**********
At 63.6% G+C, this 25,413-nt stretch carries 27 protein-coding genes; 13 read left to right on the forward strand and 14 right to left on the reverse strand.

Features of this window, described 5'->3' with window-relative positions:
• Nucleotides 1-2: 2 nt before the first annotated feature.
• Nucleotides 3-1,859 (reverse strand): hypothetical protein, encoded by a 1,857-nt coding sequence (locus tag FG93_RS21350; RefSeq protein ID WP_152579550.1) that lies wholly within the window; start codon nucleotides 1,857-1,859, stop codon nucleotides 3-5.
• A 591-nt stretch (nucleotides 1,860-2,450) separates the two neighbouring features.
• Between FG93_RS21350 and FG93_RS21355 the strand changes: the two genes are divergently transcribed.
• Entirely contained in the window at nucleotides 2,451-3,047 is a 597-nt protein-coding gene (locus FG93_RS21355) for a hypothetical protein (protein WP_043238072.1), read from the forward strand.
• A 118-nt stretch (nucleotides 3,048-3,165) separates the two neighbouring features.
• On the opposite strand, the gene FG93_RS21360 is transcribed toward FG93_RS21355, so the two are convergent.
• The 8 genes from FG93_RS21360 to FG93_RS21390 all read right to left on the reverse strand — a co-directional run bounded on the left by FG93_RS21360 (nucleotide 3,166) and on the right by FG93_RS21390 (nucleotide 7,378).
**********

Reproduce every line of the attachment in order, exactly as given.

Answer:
At 63.6% G+C, this 25,413-nt stretch carries 27 protein-coding genes; 13 read left to right on the forward strand and 14 right to left on the reverse strand.

Features of this window, described 5'->3' with window-relative positions:
• Nucleotides 1-2: 2 nt before the first annotated feature.
• Nucleotides 3-1,859 (reverse strand): hypothetical protein, encoded by a 1,857-nt coding sequence (locus tag FG93_RS21350; RefSeq protein ID WP_152579550.1) that lies wholly within the window; start codon nucleotides 1,857-1,859, stop codon nucleotides 3-5.
• A 591-nt stretch (nucleotides 1,860-2,450) separates the two neighbouring features.
• Between FG93_RS21350 and FG93_RS21355 the strand changes: the two genes are divergently transcribed.
• Entirely contained in the window at nucleotides 2,451-3,047 is a 597-nt protein-coding gene (locus FG93_RS21355) for a hypothetical protein (protein WP_043238072.1), read from the forward strand.
• A 118-nt stretch (nucleotides 3,048-3,165) separates the two neighbouring features.
• On the opposite strand, the gene FG93_RS21360 is transcribed toward FG93_RS21355, so the two are convergent.
• The 8 genes from FG93_RS21360 to FG93_RS21390 all read right to left on the reverse strand — a co-directional run bounded on the left by FG93_RS21360 (nucleotide 3,166) and on the right by FG93_RS21390 (nucleotide 7,378).